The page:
So, too, did the scene of Osha again bickering with Meera and Jojen, which appeared to be shoehorned in—it's not in the book—for two purposes. First, like the Melisandre scene, it gives Osha a tedious bit of backstory. (Does she really need a reason not to want to go back above the Wall? Wouldn't "it's really cold there" suffice?) Second, and more worryingly, it seems like an effort to inject some drama, any drama, into the Bran & Co. Go North storyline. Now, it's true that this is a dull subplot in the books as well, but we've been down this road before with Daenerys and Qarth, and I think the clear lesson from that experience was that, when in doubt, it's better to condense than expand.

The scene between Joffrey and Tywin, meanwhile, was not bad per se, but it certainly didn't live up to the expectations set by the latter's imperious "I will" when Cersei dared him to curb her son's monstrous appetites back in episode four. Yes, yes, Joffrey's the king and all, but I still expected the Hand to take him more firmly in hand. Points, though, for the ironic reversal of having obnoxious Joffrey be right and cunning Tywin wrong on the subject at hand: i.e., the relevance of those pubescent dragons, whose value as a negotiating tool we witness in the very next scene.

I was underwhelmed, too, by the segments with both Stark girls. Sansa will be Sansa, of course, but is even she so dim that it only now occurs to her that she'll be expected to have sex with her husband-to-be? (As usual, though, I enjoyed Natalie Dormer's Margaery. Perhaps she and Tormund should get together and teach a seminar on Advanced Sexual Technique...) The Arya scene felt clunky as well. I mean, here she is, an invaluable hostage in a camp full of armed men, and when she stomps her foot and storms off no one moves to stop her until after she's escaped? This was one of several scenes that seemed to suffer from poor direction—which is potentially unfortunate given that this episode's director (Michelle MacLaren, a veteran of Breaking Bad, The Walking Dead, and other series) is taking the helm again next week.

In other news, Robb joined the recent parade of dude-ity in a lengthy post-canoodling scene with Talisa that seemed to me to point, alternatingly, toward two different (and mutually exclusive) deviations from the novel. I can't really describe them without resorting to spoilers for the non-book-readers in the audience—including you, Spencer—so I'll link to them on another page. Caveats first: Don't click on the link if you haven't read the books, and don't click on it if you'd prefer to avoid spoiler-y speculation (but only speculation: I have no inside knowledge) about where this storyline might be headed. Also, to those who do click through, please keep your comments on the questions raised there to that page. (What happens in Vegas, etc., etc.) Anyway, it's here.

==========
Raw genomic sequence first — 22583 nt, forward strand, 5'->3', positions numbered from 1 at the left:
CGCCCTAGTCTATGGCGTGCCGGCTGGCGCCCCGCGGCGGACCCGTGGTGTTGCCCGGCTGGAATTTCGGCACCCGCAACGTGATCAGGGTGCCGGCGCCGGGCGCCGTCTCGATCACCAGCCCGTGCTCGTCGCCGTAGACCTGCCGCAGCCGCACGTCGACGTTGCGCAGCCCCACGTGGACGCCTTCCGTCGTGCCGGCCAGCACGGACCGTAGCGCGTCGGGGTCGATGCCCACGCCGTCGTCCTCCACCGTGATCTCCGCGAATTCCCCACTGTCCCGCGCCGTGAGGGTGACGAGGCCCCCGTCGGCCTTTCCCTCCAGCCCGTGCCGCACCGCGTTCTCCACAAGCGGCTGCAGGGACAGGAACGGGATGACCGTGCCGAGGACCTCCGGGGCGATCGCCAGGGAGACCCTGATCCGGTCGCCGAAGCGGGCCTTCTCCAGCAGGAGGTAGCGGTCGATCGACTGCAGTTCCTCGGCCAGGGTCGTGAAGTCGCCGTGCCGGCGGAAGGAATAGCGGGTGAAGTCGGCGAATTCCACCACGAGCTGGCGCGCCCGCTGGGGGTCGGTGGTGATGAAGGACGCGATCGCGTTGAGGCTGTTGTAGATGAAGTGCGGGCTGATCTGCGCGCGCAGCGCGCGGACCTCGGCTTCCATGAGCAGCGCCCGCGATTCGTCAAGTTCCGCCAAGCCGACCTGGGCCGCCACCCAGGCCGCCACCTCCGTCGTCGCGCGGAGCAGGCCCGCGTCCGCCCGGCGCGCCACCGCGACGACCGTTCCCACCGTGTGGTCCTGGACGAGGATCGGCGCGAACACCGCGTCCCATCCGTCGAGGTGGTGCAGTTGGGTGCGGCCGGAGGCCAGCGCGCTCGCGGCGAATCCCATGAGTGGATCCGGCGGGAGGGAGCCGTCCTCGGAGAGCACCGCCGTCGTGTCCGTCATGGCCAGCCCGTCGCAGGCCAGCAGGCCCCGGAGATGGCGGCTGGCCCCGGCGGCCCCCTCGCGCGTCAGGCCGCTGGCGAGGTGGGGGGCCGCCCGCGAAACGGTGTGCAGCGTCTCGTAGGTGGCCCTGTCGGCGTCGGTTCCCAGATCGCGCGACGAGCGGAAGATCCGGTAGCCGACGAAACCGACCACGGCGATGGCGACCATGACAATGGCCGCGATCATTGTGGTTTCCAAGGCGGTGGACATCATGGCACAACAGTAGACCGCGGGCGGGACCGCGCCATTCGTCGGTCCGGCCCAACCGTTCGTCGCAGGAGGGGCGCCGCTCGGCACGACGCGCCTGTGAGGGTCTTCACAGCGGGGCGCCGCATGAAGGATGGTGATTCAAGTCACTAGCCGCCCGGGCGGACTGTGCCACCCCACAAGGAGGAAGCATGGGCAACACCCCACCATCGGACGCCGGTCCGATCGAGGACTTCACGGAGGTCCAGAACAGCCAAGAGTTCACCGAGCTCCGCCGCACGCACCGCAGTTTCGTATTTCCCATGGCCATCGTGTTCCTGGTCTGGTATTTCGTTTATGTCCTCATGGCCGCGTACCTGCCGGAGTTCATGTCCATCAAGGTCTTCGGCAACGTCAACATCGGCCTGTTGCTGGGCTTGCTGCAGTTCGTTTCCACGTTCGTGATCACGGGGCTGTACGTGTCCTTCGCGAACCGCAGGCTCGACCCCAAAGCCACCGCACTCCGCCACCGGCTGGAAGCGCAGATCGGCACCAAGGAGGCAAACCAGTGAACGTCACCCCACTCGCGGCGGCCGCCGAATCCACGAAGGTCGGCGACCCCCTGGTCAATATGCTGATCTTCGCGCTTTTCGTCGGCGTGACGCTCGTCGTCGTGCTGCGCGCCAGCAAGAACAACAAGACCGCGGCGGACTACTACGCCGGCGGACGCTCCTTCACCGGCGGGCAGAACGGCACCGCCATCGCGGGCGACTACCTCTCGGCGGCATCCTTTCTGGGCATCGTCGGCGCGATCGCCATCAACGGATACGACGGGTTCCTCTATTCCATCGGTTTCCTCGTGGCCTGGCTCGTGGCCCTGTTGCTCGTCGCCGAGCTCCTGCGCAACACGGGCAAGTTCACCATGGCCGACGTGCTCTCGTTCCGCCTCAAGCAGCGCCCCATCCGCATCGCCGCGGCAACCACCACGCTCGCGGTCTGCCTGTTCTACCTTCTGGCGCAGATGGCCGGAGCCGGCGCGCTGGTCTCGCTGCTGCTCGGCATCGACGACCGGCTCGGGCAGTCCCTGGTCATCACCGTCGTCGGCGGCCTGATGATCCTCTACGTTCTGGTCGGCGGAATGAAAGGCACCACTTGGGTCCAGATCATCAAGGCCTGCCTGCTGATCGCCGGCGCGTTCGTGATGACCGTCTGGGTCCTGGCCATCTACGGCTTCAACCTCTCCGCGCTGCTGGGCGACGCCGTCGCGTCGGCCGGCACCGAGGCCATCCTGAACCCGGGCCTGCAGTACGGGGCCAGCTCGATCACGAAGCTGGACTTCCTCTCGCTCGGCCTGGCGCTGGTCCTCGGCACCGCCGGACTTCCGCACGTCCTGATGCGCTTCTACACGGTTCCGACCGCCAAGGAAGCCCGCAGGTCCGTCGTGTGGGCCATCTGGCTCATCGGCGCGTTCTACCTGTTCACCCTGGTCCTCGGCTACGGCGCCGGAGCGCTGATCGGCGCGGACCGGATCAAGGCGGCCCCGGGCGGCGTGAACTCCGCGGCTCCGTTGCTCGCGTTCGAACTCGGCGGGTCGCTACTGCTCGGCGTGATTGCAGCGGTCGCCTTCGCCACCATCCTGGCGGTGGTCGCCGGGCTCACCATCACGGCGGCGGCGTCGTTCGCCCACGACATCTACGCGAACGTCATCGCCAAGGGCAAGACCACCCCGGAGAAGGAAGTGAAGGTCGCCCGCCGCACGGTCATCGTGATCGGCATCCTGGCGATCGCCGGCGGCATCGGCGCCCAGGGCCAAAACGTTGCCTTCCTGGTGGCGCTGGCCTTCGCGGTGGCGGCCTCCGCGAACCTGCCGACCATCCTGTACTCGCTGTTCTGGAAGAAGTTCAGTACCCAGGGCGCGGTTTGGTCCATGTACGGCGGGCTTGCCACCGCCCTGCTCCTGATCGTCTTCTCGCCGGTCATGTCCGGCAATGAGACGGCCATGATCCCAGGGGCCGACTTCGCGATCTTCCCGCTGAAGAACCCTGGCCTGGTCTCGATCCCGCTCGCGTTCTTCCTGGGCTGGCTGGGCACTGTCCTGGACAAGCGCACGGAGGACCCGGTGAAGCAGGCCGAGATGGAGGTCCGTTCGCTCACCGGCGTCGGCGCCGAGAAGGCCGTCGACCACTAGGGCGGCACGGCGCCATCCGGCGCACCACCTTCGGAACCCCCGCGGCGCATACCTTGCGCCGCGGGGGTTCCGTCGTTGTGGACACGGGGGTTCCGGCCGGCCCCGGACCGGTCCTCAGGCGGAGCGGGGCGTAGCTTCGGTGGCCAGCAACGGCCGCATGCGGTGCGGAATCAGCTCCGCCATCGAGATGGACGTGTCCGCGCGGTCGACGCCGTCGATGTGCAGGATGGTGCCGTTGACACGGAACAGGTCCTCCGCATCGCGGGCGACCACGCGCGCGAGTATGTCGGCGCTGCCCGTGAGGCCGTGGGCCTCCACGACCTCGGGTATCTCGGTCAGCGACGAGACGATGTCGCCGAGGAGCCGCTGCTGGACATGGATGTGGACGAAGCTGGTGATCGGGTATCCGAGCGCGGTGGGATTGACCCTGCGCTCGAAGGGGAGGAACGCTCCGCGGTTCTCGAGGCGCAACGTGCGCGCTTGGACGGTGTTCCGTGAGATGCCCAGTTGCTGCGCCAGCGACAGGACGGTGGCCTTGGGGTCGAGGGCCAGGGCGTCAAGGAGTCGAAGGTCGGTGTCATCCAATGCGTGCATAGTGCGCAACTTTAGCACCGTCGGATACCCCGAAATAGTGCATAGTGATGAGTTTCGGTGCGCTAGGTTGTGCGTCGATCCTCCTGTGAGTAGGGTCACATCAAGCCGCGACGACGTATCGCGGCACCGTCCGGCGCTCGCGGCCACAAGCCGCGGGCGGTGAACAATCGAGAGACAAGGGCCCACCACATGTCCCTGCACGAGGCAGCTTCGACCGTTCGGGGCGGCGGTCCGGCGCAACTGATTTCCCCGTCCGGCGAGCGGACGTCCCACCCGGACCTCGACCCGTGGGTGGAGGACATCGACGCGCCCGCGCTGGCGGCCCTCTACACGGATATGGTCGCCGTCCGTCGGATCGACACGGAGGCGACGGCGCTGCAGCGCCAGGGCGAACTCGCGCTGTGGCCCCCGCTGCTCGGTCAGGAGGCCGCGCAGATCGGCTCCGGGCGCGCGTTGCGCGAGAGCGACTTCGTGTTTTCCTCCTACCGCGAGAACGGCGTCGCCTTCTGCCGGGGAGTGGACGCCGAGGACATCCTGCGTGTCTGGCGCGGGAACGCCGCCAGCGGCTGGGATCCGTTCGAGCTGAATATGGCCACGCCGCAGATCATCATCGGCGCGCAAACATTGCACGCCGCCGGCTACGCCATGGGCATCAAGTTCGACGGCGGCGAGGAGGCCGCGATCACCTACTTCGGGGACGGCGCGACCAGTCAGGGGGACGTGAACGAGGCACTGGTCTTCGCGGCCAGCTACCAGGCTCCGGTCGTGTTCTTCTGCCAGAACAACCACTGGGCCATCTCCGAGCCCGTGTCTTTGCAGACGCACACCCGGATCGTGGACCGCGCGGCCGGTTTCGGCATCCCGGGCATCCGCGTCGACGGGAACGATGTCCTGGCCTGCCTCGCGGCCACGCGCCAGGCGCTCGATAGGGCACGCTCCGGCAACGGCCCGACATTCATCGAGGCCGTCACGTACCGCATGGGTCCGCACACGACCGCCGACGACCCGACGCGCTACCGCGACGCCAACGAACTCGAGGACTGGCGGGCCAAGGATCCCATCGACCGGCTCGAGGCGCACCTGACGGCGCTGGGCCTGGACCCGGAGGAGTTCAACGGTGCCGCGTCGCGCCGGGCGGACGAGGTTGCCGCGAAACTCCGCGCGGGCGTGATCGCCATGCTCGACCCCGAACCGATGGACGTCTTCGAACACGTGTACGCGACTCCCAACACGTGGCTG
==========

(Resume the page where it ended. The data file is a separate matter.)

A few thoughts, finally, on the episode's concluding scene, from which it takes its title. To put it succinctly: They really screwed this up. In the book, Jaime leaps into the pit with Brienne and, just as the bear is about to mangle them both, it's preemptively snuffed by a volley of crossbow bolts from Bolton's men. When Jaime is subsequently asked how in the world he could possibly have thought he could save Brienne—what with his being unarmed and one-handed and all—his response is essentially: I didn't need to keep Brienne from being killed; I merely needed to get between her and the bear so you guys would keep me from being killed. It's a nice little variation on the old I don't need to run faster than the bear, I only need to run faster than you gag, and it speaks not only to Jaime's courage but to his intelligence as well. Why they altered it is beyond me—was this version supposed to be more exciting? were they afraid of a PETA boycott?—but it made the conclusion of the episode as disappointing as most of what came before.